The third big reason that good photography costs what it does is that it’s worth it. A lot of people don’t realize this – or maybe don’t want to realize it – until it’s too late. I was one of them. Kelsey and I got married right before we got serious about photography. We wanted to save money, so we hired a photographer that we didn’t know much about for one of her smaller packages for the ceremony and asked a friend to photograph the reception for free. We got some traditional group portraits and photos of the ceremony from our photographer and some snapshots of the reception from our friend. That’s what we chose to pay for… and for what we paid for, they both did a good job and we are grateful. But today, I have only one regret from our wedding day: not investing more in our wedding photography. We didn’t have a big budget. We did what we could to make it work. But now the day is over. We had sweet locations. The day was gorgeous. We got ready beforehand in a beautiful, rustic setting. We put a ton of work into choreographing our first dance, which we performed in our beautiful, but dark, reception hall. Kelsey cried most of the evening because of the love she witnessed among her friends and family. Much of that exists now only in our memory. It could have all been captured so beautifully.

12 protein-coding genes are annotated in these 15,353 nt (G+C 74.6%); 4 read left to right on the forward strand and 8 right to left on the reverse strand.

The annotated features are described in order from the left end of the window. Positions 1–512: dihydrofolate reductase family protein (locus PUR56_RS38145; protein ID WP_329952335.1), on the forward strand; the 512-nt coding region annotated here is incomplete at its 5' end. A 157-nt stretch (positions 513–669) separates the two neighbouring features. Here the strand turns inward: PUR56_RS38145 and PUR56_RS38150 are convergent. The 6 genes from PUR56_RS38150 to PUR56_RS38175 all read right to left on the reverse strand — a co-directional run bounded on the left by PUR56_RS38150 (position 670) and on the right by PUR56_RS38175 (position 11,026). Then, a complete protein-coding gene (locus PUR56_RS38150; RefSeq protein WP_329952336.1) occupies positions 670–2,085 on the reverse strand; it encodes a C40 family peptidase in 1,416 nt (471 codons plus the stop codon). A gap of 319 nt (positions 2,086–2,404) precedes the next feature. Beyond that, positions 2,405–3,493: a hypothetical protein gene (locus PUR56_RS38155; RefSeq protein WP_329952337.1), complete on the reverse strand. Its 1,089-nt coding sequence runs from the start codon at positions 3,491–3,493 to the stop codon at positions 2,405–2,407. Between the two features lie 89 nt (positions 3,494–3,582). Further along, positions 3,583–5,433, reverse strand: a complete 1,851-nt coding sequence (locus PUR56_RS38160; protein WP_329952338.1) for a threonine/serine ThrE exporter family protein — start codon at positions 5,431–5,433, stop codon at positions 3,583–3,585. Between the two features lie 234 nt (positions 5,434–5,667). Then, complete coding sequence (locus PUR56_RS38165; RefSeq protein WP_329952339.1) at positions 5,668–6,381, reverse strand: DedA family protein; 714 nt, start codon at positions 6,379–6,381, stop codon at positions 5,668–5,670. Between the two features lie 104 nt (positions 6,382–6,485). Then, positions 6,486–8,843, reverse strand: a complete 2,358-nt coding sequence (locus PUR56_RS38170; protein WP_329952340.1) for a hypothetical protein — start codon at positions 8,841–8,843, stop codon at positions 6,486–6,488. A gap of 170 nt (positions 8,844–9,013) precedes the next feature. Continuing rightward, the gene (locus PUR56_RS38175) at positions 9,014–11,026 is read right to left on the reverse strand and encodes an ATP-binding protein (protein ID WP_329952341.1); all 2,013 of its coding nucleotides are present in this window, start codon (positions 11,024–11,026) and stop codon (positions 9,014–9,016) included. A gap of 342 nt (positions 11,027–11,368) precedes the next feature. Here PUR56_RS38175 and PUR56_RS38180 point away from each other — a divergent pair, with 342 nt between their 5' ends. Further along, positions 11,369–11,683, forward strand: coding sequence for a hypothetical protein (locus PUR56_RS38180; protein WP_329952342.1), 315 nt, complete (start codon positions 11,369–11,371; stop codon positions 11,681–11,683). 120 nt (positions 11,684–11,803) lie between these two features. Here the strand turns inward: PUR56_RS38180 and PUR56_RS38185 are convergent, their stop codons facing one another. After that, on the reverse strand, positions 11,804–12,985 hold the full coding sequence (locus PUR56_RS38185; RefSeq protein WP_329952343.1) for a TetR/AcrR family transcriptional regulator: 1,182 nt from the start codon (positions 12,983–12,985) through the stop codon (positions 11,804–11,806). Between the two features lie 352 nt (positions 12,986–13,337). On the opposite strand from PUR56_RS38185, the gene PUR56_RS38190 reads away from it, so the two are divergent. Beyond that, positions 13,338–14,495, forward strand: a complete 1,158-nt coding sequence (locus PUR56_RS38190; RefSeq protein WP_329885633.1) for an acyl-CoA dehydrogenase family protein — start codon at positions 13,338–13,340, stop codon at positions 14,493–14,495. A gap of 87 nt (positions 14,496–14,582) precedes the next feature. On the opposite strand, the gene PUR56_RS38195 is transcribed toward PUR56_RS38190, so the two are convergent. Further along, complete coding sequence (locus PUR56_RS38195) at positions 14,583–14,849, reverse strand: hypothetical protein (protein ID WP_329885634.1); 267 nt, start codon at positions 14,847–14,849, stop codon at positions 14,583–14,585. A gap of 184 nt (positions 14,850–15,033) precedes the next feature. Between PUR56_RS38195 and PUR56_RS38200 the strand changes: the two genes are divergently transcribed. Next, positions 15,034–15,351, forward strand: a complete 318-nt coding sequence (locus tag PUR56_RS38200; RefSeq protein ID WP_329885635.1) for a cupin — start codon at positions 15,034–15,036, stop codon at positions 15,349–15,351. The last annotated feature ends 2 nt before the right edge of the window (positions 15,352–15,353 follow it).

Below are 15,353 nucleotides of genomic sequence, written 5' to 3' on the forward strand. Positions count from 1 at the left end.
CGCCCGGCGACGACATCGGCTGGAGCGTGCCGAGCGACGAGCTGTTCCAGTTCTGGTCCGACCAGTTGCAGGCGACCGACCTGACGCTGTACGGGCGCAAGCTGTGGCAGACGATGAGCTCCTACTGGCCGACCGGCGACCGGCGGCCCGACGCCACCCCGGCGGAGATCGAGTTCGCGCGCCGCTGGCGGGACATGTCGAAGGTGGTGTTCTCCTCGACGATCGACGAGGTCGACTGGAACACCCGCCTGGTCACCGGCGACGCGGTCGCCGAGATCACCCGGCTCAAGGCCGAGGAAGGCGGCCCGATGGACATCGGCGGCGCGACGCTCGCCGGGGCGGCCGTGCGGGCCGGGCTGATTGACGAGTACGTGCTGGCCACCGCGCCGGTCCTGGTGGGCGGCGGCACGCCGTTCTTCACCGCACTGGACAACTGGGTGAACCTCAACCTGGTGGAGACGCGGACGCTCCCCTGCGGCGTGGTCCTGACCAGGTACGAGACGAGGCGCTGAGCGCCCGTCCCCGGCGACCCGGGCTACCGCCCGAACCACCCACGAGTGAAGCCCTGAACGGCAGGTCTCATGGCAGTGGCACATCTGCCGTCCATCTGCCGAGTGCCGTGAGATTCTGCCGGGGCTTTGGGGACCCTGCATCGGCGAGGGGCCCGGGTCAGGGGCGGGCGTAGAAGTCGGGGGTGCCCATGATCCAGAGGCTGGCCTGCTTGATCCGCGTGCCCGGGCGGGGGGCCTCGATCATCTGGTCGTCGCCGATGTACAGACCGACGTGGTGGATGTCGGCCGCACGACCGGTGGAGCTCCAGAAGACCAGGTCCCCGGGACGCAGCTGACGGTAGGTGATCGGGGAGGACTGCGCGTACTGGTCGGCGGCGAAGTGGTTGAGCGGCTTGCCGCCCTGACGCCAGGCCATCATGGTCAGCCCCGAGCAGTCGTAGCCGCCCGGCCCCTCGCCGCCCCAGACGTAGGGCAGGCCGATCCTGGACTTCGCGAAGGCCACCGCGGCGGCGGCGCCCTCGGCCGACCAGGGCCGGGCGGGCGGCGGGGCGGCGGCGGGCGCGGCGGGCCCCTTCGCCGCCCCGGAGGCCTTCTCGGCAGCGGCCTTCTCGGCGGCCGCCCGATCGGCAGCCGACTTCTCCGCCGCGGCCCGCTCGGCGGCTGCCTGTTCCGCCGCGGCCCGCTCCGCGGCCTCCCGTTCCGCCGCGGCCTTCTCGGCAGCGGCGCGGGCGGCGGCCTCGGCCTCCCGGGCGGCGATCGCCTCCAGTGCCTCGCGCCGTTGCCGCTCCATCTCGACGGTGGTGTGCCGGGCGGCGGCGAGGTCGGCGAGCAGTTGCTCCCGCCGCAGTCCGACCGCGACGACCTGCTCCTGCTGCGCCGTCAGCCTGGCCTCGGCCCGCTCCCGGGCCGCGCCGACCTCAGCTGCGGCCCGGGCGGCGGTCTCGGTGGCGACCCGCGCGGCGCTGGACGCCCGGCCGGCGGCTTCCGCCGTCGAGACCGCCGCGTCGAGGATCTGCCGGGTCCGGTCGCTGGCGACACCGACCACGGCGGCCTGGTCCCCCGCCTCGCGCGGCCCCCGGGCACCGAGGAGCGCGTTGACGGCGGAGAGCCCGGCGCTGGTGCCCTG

There are photographers out there who are so much bigger than the photos they take. They’re friendly and organized, and because they’re spending the entire day with you, they help you feel calm and stress-free throughout your day. They take care of all the details before the wedding, so when the big day arrives, you’re already confident that they’ll take care of you. They have equipment that can handle every situation, backups for their equipment, and years of experience to know how to use it. They know exactly what to anticipate so that they can make the day flow smoothly. They make it fun, they don’t get in the way, and in the end, they deliver beautiful pieces of art to commemorate your wedding – something that will last much longer than the day itself. They love their work and it shows not only in their images, but also in the experience they give you all the way through. This is why good wedding photography costs what it does. And why, to many many happy married couples, it’s more than worth it.